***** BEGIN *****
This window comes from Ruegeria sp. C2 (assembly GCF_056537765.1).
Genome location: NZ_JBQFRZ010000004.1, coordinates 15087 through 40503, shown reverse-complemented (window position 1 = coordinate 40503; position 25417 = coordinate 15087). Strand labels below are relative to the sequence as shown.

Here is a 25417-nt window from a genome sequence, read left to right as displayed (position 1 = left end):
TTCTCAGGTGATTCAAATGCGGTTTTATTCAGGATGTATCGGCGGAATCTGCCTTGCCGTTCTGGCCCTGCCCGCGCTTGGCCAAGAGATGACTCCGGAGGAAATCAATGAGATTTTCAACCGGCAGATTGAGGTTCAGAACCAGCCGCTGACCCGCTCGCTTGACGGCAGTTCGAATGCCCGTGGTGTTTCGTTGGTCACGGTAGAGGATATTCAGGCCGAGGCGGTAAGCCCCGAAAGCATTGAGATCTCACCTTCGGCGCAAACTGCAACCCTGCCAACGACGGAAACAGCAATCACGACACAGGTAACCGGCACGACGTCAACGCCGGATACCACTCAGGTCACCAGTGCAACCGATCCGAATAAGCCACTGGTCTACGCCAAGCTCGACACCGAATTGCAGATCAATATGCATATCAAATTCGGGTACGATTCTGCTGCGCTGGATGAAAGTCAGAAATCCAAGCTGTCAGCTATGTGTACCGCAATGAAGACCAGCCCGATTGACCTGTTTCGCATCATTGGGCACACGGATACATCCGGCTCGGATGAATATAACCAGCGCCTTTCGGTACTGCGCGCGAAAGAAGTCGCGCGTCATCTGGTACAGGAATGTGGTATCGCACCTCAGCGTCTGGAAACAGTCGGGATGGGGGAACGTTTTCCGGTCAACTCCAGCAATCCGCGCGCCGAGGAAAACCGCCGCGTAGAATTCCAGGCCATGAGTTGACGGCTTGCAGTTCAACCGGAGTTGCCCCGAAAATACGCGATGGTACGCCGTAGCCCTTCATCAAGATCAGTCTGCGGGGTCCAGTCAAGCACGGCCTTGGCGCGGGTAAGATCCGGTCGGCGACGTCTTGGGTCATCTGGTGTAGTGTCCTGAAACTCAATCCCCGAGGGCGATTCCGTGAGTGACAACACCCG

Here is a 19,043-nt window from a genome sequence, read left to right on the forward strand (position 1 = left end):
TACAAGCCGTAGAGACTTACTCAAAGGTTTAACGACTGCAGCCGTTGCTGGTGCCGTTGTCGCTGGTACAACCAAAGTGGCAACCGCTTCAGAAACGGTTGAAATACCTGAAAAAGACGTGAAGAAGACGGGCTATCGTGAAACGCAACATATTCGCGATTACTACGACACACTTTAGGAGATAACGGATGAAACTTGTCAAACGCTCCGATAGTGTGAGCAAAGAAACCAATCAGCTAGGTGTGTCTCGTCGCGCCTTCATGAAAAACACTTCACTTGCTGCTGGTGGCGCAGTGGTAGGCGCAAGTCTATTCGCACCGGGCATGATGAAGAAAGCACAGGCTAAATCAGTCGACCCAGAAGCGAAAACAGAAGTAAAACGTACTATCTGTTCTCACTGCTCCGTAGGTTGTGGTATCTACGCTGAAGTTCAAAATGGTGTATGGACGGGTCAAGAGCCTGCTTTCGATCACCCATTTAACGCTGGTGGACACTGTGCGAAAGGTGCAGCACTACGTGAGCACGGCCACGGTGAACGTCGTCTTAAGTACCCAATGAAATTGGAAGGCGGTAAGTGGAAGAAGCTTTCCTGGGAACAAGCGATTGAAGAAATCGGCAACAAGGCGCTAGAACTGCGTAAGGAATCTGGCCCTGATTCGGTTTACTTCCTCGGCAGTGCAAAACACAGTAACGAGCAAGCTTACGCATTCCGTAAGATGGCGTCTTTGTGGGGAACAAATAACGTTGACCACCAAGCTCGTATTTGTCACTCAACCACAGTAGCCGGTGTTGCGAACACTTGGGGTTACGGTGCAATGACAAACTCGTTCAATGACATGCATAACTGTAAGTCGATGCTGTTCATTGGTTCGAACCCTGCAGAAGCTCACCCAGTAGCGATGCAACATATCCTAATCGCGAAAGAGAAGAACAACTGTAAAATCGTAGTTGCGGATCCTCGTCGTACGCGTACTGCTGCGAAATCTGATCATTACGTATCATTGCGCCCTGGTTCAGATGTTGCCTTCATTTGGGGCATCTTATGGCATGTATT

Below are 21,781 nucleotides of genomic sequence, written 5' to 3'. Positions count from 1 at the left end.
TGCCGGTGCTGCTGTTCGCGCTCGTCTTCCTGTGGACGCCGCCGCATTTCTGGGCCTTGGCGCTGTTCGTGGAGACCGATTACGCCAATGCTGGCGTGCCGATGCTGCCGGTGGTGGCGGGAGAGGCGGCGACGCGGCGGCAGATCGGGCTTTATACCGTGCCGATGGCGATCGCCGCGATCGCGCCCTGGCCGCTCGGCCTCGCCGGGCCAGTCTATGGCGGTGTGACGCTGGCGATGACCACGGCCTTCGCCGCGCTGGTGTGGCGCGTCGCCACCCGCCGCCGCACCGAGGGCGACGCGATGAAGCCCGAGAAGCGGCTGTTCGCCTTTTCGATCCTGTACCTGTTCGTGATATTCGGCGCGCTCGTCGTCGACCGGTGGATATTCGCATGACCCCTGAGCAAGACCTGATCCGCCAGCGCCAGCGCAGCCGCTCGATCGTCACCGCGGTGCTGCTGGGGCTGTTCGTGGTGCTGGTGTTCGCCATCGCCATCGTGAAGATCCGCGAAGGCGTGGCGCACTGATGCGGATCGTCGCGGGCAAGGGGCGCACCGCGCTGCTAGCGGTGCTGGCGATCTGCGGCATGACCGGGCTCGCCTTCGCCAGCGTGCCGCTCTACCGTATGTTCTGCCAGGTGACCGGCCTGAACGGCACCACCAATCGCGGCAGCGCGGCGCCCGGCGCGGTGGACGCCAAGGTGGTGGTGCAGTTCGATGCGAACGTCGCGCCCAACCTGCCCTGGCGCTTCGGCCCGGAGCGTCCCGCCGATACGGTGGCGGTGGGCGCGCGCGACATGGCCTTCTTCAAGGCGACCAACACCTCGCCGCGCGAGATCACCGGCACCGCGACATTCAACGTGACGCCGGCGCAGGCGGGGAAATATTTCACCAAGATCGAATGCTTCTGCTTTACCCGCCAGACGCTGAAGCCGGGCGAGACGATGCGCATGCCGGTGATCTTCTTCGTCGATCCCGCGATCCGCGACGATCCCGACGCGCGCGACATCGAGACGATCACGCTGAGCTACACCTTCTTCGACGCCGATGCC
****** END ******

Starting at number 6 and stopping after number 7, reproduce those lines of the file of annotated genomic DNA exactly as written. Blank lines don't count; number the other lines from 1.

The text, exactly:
TACAAGCCGTAGAGACTTACTCAAAGGTTTAACGACTGCAGCCGTTGCTGGTGCCGTTGTCGCTGGTACAACCAAAGTGGCAACCGCTTCAGAAACGGTTGAAATACCTGAAAAAGACGTGAAGAAGACGGGCTATCGTGAAACGCAACATATTCGCGATTACTACGACACACTTTAGGAGATAACGGATGAAACTTGTCAAACGCTCCGATAGTGTGAGCAAAGAAACCAATCAGCTAGGTGTGTCTCGTCGCGCCTTCATGAAAAACACTTCACTTGCTGCTGGTGGCGCAGTGGTAGGCGCAAGTCTATTCGCACCGGGCATGATGAAGAAAGCACAGGCTAAATCAGTCGACCCAGAAGCGAAAACAGAAGTAAAACGTACTATCTGTTCTCACTGCTCCGTAGGTTGTGGTATCTACGCTGAAGTTCAAAATGGTGTATGGACGGGTCAAGAGCCTGCTTTCGATCACCCATTTAACGCTGGTGGACACTGTGCGAAAGGTGCAGCACTACGTGAGCACGGCCACGGTGAACGTCGTCTTAAGTACCCAATGAAATTGGAAGGCGGTAAGTGGAAGAAGCTTTCCTGGGAACAAGCGATTGAAGAAATCGGCAACAAGGCGCTAGAACTGCGTAAGGAATCTGGCCCTGATTCGGTTTACTTCCTCGGCAGTGCAAAACACAGTAACGAGCAAGCTTACGCATTCCGTAAGATGGCGTCTTTGTGGGGAACAAATAACGTTGACCACCAAGCTCGTATTTGTCACTCAACCACAGTAGCCGGTGTTGCGAACACTTGGGGTTACGGTGCAATGACAAACTCGTTCAATGACATGCATAACTGTAAGTCGATGCTGTTCATTGGTTCGAACCCTGCAGAAGCTCACCCAGTAGCGATGCAACATATCCTAATCGCGAAAGAGAAGAACAACTGTAAAATCGTAGTTGCGGATCCTCGTCGTACGCGTACTGCTGCGAAATCTGATCATTACGTATCATTGCGCCCTGGTTCAGATGTTGCCTTCATTTGGGGCATCTTATGGCATGTATT

Below are 21,781 nucleotides of genomic sequence, written 5' to 3'. Positions count from 1 at the left end.